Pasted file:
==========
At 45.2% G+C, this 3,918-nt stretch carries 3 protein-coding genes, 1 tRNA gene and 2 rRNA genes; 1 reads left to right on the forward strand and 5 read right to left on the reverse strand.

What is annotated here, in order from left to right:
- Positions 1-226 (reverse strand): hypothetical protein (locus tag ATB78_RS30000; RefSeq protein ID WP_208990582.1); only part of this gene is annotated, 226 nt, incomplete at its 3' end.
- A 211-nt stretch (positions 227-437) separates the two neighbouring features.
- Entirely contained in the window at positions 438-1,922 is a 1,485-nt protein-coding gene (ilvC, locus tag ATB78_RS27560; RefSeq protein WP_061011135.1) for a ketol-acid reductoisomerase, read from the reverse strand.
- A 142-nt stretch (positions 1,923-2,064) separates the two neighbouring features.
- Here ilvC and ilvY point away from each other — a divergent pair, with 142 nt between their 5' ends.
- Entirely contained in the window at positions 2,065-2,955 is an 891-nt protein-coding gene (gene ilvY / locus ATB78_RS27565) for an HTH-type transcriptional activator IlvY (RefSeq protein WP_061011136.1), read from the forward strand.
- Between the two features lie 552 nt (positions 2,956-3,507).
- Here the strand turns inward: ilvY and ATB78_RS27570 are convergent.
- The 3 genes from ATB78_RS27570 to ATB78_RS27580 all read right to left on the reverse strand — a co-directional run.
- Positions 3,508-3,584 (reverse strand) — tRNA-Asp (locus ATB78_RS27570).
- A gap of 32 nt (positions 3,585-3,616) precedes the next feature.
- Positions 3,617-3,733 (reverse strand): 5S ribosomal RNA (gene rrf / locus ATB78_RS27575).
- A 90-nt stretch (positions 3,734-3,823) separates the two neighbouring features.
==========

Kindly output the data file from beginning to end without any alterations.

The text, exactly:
At 45.2% G+C, this 3,918-nt stretch carries 3 protein-coding genes, 1 tRNA gene and 2 rRNA genes; 1 reads left to right on the forward strand and 5 read right to left on the reverse strand.

What is annotated here, in order from left to right:
- Positions 1-226 (reverse strand): hypothetical protein (locus tag ATB78_RS30000; RefSeq protein ID WP_208990582.1); only part of this gene is annotated, 226 nt, incomplete at its 3' end.
- A 211-nt stretch (positions 227-437) separates the two neighbouring features.
- Entirely contained in the window at positions 438-1,922 is a 1,485-nt protein-coding gene (ilvC, locus tag ATB78_RS27560; RefSeq protein WP_061011135.1) for a ketol-acid reductoisomerase, read from the reverse strand.
- A 142-nt stretch (positions 1,923-2,064) separates the two neighbouring features.
- Here ilvC and ilvY point away from each other — a divergent pair, with 142 nt between their 5' ends.
- Entirely contained in the window at positions 2,065-2,955 is an 891-nt protein-coding gene (gene ilvY / locus ATB78_RS27565) for an HTH-type transcriptional activator IlvY (RefSeq protein WP_061011136.1), read from the forward strand.
- Between the two features lie 552 nt (positions 2,956-3,507).
- Here the strand turns inward: ilvY and ATB78_RS27570 are convergent.
- The 3 genes from ATB78_RS27570 to ATB78_RS27580 all read right to left on the reverse strand — a co-directional run.
- Positions 3,508-3,584 (reverse strand) — tRNA-Asp (locus ATB78_RS27570).
- A gap of 32 nt (positions 3,585-3,616) precedes the next feature.
- Positions 3,617-3,733 (reverse strand): 5S ribosomal RNA (gene rrf / locus ATB78_RS27575).
- A 90-nt stretch (positions 3,734-3,823) separates the two neighbouring features.